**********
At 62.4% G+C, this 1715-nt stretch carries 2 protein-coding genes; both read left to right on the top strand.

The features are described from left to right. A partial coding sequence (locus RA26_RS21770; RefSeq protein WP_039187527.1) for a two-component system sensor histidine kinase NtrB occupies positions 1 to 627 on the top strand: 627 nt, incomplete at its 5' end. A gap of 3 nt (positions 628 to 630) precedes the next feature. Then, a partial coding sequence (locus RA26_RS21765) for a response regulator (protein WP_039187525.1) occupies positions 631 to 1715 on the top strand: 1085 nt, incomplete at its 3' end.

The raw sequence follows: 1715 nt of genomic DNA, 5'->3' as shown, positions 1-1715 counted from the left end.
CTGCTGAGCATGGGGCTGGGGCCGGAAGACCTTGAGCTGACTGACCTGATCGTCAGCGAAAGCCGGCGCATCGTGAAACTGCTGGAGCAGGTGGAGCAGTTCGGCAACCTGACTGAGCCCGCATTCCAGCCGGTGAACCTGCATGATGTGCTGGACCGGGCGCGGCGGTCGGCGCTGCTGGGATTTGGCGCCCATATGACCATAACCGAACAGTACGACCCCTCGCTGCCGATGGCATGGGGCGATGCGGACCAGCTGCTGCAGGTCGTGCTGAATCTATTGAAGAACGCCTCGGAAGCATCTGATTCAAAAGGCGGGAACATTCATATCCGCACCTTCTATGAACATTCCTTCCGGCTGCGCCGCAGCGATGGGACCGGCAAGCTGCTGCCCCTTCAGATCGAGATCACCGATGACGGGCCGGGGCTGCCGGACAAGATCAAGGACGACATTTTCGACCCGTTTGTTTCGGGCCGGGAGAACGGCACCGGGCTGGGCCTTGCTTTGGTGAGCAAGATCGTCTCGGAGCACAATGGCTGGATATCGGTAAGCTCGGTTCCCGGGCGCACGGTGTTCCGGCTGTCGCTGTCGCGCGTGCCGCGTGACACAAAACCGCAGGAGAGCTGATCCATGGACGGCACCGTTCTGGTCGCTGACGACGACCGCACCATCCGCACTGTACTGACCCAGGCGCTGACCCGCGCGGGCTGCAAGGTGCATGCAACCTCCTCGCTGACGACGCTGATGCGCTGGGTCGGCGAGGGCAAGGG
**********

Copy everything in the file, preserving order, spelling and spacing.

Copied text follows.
At 62.4% G+C, this 1715-nt stretch carries 2 protein-coding genes; both read left to right on the top strand.

The features are described from left to right. A partial coding sequence (locus RA26_RS21770; RefSeq protein WP_039187527.1) for a two-component system sensor histidine kinase NtrB occupies positions 1 to 627 on the top strand: 627 nt, incomplete at its 5' end. A gap of 3 nt (positions 628 to 630) precedes the next feature. Then, a partial coding sequence (locus RA26_RS21765) for a response regulator (protein WP_039187525.1) occupies positions 631 to 1715 on the top strand: 1085 nt, incomplete at its 3' end.

The raw sequence follows: 1715 nt of genomic DNA, 5'->3' as shown, positions 1-1715 counted from the left end.
CTGCTGAGCATGGGGCTGGGGCCGGAAGACCTTGAGCTGACTGACCTGATCGTCAGCGAAAGCCGGCGCATCGTGAAACTGCTGGAGCAGGTGGAGCAGTTCGGCAACCTGACTGAGCCCGCATTCCAGCCGGTGAACCTGCATGATGTGCTGGACCGGGCGCGGCGGTCGGCGCTGCTGGGATTTGGCGCCCATATGACCATAACCGAACAGTACGACCCCTCGCTGCCGATGGCATGGGGCGATGCGGACCAGCTGCTGCAGGTCGTGCTGAATCTATTGAAGAACGCCTCGGAAGCATCTGATTCAAAAGGCGGGAACATTCATATCCGCACCTTCTATGAACATTCCTTCCGGCTGCGCCGCAGCGATGGGACCGGCAAGCTGCTGCCCCTTCAGATCGAGATCACCGATGACGGGCCGGGGCTGCCGGACAAGATCAAGGACGACATTTTCGACCCGTTTGTTTCGGGCCGGGAGAACGGCACCGGGCTGGGCCTTGCTTTGGTGAGCAAGATCGTCTCGGAGCACAATGGCTGGATATCGGTAAGCTCGGTTCCCGGGCGCACGGTGTTCCGGCTGTCGCTGTCGCGCGTGCCGCGTGACACAAAACCGCAGGAGAGCTGATCCATGGACGGCACCGTTCTGGTCGCTGACGACGACCGCACCATCCGCACTGTACTGACCCAGGCGCTGACCCGCGCGGGCTGCAAGGTGCATGCAACCTCCTCGCTGACGACGCTGATGCGCTGGGTCGGCGAGGGCAAGGG